Matt Schumacher's first collection of poetry is an otherworldly journey of linguistic inventiveness that keeps you directly on this earth while simultaneously transporting you to locations that at first glance appear strange or surreal but become familiar once you peer into their profound insides. These poems make up a cosmic parade where you will meet cowboys from Venus, pizzas that fly and ghosts who haunt spaceships. Ultimately, these poems are about the redemption of humanity in spite of the obstacles you have to overcome and the distances you must travel to arrive at familiar, yet alien, destinations. The poem “Old West Town Discovered on Venus” takes the reader on a journey to one of these planets:
No moon. Not even one saloon.
Poison sunrise in the west.
Pressure hissing like a rattler underfoot.
Better wear your hat brim low,
Because the sun alone will kill you.
It’s a town better kept
At the far end of the telescope,
Left to a ruffled sheriff who’d given up long ago,
Who’d be the first to mutter lawless hellhole,
But here you are, chasing tumbleweeds
And imagining sage amidst these dried-up seas,
Dreaming of rodeos
In “The Ghost Ship Chronicles,” Schumacher delivers an epic narrative poem, set on a ship of the dead where the crew does not seem entirely aware of their predicament. Are they alive or dead or in some kind of limbo where souls are forced to roam endlessly? In part IV of the poem, the ghosts revisit the paradox of the ocean as they first viewed it:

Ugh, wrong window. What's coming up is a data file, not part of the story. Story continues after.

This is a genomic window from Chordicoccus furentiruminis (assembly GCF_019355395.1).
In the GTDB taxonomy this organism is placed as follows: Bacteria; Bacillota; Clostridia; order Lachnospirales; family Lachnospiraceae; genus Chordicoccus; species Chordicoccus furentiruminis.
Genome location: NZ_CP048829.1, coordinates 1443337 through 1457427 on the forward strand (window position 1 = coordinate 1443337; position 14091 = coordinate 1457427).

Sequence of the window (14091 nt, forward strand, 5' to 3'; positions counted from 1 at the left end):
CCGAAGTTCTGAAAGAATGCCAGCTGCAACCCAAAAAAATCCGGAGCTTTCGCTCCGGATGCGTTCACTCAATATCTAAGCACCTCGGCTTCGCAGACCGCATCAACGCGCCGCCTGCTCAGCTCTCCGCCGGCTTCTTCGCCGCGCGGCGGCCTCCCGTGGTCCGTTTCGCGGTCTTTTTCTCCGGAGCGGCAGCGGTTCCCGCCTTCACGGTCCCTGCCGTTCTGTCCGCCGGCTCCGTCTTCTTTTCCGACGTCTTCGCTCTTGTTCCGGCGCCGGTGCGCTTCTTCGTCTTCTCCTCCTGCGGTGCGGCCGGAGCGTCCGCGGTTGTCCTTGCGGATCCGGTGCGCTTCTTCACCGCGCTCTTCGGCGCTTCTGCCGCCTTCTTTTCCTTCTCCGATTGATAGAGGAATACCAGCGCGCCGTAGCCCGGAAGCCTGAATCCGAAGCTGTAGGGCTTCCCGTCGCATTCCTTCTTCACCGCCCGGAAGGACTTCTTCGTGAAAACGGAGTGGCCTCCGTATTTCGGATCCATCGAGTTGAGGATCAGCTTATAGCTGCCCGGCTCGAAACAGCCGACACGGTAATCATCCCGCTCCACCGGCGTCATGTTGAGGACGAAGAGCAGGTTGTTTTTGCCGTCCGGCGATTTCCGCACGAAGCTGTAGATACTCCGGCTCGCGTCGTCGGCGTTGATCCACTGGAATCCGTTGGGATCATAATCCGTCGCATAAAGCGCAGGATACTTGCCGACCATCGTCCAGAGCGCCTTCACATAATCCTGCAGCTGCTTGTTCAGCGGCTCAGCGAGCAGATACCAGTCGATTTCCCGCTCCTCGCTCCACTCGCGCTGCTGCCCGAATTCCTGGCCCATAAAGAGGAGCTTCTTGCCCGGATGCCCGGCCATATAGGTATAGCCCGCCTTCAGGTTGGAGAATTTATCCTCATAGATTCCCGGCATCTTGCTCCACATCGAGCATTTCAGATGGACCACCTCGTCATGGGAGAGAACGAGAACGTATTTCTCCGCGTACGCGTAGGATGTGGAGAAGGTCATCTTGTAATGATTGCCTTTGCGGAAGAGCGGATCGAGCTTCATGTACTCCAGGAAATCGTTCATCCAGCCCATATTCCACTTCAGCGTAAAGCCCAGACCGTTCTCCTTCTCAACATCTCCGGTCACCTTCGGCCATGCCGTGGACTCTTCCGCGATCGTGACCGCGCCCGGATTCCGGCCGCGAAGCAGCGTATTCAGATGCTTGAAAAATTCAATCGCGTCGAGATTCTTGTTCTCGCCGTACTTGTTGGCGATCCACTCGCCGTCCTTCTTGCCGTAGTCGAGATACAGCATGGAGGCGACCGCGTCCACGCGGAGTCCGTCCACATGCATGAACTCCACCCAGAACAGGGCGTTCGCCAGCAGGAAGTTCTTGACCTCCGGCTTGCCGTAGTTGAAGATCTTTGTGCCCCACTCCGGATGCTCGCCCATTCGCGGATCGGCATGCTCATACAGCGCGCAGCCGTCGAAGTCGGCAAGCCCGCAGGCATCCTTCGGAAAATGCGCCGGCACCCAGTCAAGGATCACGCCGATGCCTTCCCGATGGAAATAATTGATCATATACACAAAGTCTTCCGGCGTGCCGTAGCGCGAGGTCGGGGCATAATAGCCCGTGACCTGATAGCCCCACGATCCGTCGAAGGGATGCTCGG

Today the ship’s deck parted like a cloud
And the world appeared crystalline again
As it was in the beginning:
The ocean, a deepening mystery,
The sky, tranquil and cerulean,
The bright and forthright invitation of the sun
The ship rushing forward aboard sparkling waves
For the horizon, a mosaic of auspicious fire
Painted by great angels blowing in our sails.
Each face expressed a serene, fearless bliss.
This moment I hold frozen in mind
For that instant I most dread,
The time my very eyes must disappear.
Poems like this show just some of Schumacher's many capabilities in this daring and absurdly serious collection, which has its many subjects ensconced in singularly human mythologies that are not merely tales but adventures of transcendence and redemption. The main point of these narratives is to make the reader or the character within its confines see what has been seen before in a different way and be better for the experience. Mathew Schumacher's poetry challenges the reader to imagine a rich, dreamy world where the improbable is never impossible, and the impossible is brought to life by the author, a puppet master with convincing zeal for all that is alien about being human.